A solution for some VW cars in the United States fitted with the bypassing device has finally been identified, a German newspaper reported and later confirmed by CEO Matthias Mueller.
After months of brainstorming, it seems like Volkswagen’s engineers have finally identified a proper fix for around 430,000 cars in the United States that were able to cheat the emissions tests. According to a report from the German daily Bild am Sonntag, a catalytic converter would be fitted to cars with the first generation of the EA 189 diesel engine, the paper said on Sunday, without revealing its sources. The technical solution implies that the new catalytic converter system is to be made in part from new materials, a source familiar with the matter told Reuters. “We have one (catalytic converter) in the works and we believe that will be a part of the technical solutions,” Chief Executive Matthias Mueller told reporters in the same day at a VW event on the eve of the Detroit auto show.
The fix would need the approval of the US Environmental Protection Authority and Volkswagen CEO Matthias Mueller hopes to convince the regulators at a meeting on Wednesday in Washington, Bild am Sonntag further added. “I think we can now offer a package that will come very close to what the EPA is expecting from us,” the CEO added at the event.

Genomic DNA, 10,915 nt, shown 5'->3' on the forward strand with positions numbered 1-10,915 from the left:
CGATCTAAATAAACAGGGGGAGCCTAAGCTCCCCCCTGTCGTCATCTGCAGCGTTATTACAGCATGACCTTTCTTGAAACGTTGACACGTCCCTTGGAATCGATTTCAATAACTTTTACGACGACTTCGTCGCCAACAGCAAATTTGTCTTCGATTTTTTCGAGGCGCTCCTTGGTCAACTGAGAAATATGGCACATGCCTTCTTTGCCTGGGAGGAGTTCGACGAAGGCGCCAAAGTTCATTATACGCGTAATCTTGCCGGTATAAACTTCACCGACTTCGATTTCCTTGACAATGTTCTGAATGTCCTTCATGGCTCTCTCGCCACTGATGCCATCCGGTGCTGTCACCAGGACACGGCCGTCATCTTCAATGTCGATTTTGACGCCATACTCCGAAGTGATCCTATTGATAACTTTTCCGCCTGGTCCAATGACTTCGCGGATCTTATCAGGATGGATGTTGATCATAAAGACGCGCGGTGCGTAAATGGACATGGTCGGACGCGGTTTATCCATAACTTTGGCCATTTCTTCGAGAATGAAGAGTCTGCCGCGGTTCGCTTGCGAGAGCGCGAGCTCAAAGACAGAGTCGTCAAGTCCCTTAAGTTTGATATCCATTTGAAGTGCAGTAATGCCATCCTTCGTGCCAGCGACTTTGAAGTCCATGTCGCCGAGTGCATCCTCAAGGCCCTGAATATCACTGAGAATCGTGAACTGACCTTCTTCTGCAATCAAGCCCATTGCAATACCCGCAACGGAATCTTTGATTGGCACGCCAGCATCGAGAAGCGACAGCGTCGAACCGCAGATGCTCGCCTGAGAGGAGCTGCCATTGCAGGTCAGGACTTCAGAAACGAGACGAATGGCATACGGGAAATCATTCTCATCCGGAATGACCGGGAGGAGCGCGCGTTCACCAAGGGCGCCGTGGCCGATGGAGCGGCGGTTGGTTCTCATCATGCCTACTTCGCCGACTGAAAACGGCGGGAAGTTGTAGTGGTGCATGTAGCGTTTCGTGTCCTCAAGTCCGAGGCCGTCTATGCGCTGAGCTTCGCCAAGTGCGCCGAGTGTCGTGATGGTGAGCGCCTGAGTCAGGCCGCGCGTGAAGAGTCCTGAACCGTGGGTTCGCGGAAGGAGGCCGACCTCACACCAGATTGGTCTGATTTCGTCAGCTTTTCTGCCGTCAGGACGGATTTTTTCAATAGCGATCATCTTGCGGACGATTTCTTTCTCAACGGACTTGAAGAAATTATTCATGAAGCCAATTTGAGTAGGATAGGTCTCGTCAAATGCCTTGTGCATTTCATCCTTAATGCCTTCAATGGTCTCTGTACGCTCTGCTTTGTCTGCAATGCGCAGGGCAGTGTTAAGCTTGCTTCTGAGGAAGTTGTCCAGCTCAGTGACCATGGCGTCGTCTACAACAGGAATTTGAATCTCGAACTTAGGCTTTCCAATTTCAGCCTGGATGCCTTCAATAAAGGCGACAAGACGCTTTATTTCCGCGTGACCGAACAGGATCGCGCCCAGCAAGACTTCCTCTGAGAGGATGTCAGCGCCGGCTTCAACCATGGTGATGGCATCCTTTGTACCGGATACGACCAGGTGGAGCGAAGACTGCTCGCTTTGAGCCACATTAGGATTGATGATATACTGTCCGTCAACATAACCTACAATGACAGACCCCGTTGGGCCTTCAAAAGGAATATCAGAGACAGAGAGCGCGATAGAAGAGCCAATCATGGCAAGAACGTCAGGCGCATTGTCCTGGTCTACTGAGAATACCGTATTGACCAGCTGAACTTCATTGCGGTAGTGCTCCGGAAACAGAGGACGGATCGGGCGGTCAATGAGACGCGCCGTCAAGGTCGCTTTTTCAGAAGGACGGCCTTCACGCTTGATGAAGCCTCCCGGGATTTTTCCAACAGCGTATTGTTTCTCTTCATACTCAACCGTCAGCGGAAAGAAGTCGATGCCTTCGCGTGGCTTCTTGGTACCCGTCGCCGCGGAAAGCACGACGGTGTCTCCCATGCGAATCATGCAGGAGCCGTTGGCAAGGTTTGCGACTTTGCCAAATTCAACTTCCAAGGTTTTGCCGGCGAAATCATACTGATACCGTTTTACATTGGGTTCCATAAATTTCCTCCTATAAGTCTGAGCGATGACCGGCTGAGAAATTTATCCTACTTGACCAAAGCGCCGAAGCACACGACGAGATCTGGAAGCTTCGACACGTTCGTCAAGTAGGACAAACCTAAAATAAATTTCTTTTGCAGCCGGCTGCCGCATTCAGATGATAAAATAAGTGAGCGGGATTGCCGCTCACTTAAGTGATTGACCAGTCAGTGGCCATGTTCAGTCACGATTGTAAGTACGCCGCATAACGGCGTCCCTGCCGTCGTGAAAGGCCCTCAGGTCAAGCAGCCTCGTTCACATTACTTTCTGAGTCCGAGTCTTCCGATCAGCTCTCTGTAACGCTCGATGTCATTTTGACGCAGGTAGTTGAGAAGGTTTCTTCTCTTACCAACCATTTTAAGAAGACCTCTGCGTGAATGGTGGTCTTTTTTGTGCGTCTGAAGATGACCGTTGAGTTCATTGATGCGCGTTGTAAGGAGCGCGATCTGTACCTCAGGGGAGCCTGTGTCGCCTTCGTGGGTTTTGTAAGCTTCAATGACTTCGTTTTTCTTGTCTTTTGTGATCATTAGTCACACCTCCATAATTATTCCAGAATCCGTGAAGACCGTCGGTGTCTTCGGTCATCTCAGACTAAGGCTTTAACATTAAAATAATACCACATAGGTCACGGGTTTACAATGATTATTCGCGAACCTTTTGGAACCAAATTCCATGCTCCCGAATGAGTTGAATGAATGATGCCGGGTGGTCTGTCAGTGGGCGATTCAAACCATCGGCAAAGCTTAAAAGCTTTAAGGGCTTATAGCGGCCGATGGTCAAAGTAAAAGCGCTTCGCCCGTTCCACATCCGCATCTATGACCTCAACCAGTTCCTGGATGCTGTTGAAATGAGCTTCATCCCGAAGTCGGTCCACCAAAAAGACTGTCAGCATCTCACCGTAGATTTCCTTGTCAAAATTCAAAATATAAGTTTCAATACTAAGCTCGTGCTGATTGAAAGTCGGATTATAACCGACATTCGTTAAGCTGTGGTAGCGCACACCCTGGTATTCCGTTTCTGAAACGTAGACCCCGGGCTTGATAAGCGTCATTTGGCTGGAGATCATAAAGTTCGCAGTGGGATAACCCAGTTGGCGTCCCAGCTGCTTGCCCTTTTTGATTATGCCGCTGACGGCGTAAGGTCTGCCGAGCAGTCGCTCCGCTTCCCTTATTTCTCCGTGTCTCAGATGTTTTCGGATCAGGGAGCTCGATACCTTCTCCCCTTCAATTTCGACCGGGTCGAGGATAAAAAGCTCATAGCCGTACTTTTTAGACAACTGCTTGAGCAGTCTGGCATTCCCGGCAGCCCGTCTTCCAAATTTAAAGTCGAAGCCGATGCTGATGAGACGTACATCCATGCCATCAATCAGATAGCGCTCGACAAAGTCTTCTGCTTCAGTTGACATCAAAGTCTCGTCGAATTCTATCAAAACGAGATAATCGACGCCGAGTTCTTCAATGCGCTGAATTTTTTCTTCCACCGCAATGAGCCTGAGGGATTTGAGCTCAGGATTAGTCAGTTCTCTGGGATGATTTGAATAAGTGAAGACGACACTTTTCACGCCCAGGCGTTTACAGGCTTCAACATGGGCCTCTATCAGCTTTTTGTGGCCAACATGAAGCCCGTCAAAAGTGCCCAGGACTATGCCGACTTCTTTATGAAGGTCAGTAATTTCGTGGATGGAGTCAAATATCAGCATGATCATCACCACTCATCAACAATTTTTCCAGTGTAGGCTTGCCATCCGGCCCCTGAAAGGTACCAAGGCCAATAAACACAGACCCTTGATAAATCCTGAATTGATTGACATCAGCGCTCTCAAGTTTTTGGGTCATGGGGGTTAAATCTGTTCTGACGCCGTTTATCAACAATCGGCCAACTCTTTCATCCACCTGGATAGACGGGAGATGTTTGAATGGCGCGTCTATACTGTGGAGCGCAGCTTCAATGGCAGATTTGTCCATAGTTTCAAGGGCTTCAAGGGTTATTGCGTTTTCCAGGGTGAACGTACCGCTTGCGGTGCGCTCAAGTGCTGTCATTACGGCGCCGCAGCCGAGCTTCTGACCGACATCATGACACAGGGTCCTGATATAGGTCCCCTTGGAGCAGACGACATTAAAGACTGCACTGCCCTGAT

As for the rest of the affected diesel cars in the US, another German newspaper – Sueddeutsche Zeitung – recently said Volkswagen contemplates around two ideas. The daily claims the company expected it would have to either refund the purchase price of a fifth of the vehicles fitted with the cheating device or offer a new car at a significant discount. Finding a fix has been proving more difficult than expected and this situation has made the relations between the two sides be quite strained, even four months after the scandal broke out, especially after the lawsuit filed by the US Justice Department for alleged Clean Air Act Violations.